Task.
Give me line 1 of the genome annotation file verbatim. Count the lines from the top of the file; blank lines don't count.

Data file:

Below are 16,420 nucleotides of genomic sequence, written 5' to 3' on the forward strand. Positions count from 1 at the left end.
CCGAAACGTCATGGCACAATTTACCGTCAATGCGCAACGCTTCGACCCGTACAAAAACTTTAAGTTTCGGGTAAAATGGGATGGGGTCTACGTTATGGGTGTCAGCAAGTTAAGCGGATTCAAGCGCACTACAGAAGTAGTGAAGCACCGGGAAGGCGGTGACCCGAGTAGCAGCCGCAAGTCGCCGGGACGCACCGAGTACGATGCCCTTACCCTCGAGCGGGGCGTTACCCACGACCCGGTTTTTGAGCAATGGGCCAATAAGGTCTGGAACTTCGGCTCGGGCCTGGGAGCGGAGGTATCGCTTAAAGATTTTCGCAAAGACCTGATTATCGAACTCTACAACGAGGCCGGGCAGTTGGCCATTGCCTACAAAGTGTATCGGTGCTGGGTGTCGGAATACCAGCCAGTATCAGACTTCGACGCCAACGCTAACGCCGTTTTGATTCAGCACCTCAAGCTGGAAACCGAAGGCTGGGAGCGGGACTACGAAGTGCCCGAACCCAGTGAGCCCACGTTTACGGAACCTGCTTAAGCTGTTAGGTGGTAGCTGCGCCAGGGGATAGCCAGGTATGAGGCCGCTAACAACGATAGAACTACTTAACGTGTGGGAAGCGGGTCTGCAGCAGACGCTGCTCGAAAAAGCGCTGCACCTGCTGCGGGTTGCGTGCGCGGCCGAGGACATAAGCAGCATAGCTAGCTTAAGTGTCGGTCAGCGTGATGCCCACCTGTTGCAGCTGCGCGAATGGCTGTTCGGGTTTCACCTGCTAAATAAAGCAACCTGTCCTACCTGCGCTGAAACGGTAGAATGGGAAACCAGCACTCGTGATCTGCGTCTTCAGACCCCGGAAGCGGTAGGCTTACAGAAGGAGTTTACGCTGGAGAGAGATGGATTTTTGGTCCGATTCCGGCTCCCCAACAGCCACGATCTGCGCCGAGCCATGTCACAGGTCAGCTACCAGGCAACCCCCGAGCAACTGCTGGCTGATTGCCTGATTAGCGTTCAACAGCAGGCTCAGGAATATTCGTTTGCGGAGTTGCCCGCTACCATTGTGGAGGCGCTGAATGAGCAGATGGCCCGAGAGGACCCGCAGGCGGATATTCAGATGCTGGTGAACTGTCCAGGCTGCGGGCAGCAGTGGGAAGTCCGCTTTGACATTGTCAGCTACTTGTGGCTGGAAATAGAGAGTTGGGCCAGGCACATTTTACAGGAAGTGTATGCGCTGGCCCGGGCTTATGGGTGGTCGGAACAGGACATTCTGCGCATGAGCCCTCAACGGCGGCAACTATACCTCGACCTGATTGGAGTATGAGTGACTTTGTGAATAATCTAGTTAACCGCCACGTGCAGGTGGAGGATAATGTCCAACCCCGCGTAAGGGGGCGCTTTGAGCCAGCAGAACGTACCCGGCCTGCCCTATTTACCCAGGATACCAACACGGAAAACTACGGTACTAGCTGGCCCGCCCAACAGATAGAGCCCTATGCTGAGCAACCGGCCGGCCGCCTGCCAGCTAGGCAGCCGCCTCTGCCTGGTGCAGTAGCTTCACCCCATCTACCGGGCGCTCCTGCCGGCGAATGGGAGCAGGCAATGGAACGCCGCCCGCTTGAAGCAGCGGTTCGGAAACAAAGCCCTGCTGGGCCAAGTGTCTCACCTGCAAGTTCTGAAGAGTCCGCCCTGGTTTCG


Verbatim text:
Below are 16,420 nucleotides of genomic sequence, written 5' to 3' on the forward strand. Positions count from 1 at the left end.